Water might not be uppermost in the minds of South Africa’s car owners when they fill up with petrol, but it’s crucial to South Africa’s fuel economy.

Sasol’s petro-chemicals plant at Secunda turns coal into liquid fuel, using 120,000 tonnes of coal to produce 160,000 barrels of fuel every day.

Cooling is crucial to a production process that requires 12 litres of water for every litre of fuel produced. Sasol goes through 270 million litres daily, accounting for about four percent of water use in the Vaal River system, a tributary of the Orange River, which is backed up by water from the Lesotho highlands.

The plant is crucial to the South African economy – fuel produced by Sasol accounts for around 30 percent of South Africa's transport needs, while Sasol's domestic turnover stands at more than 7 billion dollars, 1.73 percent of national turnover, according to company figures.

But Sasol's Secunda plant is the focus of attention for environmental concerns both for the large amounts of carbon dioxide it emits and for the water it draws from a water-scarce system.

This is the development conundrum: To keep its economy ticking, South Africa needs companies like Sasol. But it also has limited supplies of water and an ever-increasing number of users competing for it.

A working river: electricity

At the Optimum Colliery, situated 30 kilometres south-east of Middleburg, a giant excavator known as a dragline labours in the earth, scraping out 60 tonnes of earth at a time and dropping it on a nearby pile with a rumble of rocks and a cloud of dust.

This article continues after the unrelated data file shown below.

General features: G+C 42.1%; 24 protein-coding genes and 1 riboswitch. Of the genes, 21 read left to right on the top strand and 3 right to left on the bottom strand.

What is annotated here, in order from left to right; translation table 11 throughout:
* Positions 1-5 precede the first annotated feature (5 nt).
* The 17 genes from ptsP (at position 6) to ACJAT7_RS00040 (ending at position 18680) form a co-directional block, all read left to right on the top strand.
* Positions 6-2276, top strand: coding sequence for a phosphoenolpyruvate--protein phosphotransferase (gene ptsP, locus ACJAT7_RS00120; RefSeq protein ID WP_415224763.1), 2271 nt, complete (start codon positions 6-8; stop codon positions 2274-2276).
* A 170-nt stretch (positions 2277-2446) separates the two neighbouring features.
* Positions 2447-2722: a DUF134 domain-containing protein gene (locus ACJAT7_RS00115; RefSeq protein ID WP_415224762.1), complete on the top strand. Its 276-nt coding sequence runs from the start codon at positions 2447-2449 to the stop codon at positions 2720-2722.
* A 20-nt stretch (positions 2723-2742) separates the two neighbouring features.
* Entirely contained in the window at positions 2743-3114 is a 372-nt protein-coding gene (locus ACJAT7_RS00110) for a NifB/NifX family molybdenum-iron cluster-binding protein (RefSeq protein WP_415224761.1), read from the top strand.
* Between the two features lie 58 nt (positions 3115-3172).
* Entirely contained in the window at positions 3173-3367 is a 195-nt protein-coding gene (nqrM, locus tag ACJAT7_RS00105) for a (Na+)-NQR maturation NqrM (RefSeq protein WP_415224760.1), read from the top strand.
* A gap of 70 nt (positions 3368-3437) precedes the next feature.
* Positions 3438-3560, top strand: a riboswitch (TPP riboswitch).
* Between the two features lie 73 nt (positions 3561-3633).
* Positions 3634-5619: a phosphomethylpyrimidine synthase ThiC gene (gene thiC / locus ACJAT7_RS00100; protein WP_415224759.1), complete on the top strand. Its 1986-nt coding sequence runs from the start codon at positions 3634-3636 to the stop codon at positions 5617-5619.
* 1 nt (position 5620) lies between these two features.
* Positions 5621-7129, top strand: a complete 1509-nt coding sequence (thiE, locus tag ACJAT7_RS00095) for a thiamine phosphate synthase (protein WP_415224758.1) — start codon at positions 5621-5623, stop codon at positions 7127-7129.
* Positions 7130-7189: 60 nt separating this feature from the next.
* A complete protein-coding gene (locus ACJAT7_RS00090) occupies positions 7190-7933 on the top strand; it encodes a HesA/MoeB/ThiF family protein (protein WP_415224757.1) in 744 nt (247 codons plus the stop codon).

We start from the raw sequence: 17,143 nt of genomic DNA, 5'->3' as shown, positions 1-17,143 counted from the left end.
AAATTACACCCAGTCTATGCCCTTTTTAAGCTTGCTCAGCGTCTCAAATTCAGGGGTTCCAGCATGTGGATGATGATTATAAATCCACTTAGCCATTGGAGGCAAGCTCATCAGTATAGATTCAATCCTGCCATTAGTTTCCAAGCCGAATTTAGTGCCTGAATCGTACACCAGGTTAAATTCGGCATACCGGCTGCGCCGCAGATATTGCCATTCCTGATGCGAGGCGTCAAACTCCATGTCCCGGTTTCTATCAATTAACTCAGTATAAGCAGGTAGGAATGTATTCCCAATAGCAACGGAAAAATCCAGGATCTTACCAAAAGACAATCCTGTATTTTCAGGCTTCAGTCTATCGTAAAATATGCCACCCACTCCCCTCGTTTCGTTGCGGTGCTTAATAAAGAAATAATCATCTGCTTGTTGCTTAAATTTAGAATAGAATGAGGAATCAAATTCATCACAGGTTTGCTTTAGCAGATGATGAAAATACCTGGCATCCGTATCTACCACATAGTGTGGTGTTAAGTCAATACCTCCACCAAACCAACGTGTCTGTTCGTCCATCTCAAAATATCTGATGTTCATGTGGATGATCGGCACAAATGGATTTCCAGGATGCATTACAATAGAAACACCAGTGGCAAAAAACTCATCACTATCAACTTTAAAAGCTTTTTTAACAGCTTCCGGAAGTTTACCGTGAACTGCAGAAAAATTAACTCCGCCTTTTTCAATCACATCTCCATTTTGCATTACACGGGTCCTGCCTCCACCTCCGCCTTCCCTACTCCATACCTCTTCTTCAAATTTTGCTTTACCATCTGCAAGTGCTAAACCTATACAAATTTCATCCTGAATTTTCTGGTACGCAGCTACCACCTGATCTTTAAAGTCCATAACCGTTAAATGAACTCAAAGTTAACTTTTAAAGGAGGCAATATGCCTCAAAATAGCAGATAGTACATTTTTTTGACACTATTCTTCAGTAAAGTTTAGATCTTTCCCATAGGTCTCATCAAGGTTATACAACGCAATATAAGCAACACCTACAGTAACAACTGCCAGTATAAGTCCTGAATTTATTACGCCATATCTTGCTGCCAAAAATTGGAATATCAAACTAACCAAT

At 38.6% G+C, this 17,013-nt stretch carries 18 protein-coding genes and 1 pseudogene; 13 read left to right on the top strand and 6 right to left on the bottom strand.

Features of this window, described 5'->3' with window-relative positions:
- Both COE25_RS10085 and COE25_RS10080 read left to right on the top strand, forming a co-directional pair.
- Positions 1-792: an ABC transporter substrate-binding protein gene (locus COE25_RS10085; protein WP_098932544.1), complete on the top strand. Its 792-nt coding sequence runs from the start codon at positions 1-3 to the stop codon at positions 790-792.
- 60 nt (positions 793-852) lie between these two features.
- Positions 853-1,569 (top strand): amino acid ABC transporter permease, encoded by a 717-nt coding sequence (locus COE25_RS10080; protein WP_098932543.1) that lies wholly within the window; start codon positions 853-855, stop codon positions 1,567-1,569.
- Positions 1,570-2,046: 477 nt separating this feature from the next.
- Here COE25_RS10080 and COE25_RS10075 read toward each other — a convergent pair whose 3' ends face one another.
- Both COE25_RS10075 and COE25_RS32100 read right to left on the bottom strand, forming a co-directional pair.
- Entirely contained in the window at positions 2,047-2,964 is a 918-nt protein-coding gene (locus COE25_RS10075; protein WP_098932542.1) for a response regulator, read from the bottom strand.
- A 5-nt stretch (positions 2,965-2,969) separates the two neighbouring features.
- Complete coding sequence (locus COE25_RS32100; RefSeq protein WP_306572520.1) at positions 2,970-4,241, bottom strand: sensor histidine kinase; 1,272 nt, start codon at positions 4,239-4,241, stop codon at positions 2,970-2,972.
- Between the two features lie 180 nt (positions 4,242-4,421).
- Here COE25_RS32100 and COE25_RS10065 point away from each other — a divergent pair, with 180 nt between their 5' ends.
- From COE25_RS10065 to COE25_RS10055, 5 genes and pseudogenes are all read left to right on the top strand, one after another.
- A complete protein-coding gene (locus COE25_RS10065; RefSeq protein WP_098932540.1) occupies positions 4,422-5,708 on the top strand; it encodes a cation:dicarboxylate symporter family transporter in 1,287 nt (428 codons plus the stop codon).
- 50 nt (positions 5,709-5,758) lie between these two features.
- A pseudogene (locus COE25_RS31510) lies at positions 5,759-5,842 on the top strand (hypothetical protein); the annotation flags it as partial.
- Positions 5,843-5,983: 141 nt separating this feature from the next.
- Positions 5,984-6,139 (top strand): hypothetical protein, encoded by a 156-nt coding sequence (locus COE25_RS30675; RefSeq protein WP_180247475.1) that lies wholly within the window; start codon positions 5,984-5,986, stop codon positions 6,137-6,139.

In the background of this grey and brown landscape is the Hendrina Power Station, to which the colliery feeds millions of tonnes of coal a year.

To extract the approximately 11 million tonnes of coal a year it supplies to Eskom and export markets, 90 to 120 million cubic meters of earth is removed per annum to expose the coal to a depth of 60-80 metres – leading to the collection of run-off water.

Because only a limited amount of the untreated mine water, which is high in sulphur content, can be discharged into the water courses, the mine has to do something about accumulated water.

Previously it exercised controlled release into the water course and stored the remainder in old dams and storage facilities.

But space is running out, making water treatment the only option.

As a result a 15 megalitre desalination plant is being built at the mine at a cost of more than $74 million and will be completed by April 2010. The idea is to recover 98 percent of water as clean water, with some cost recovery through supply of water to the local municipality.

Polluted mine water – and its implications for health and agriculture – is a major problem for South Africa’s scarce water resources.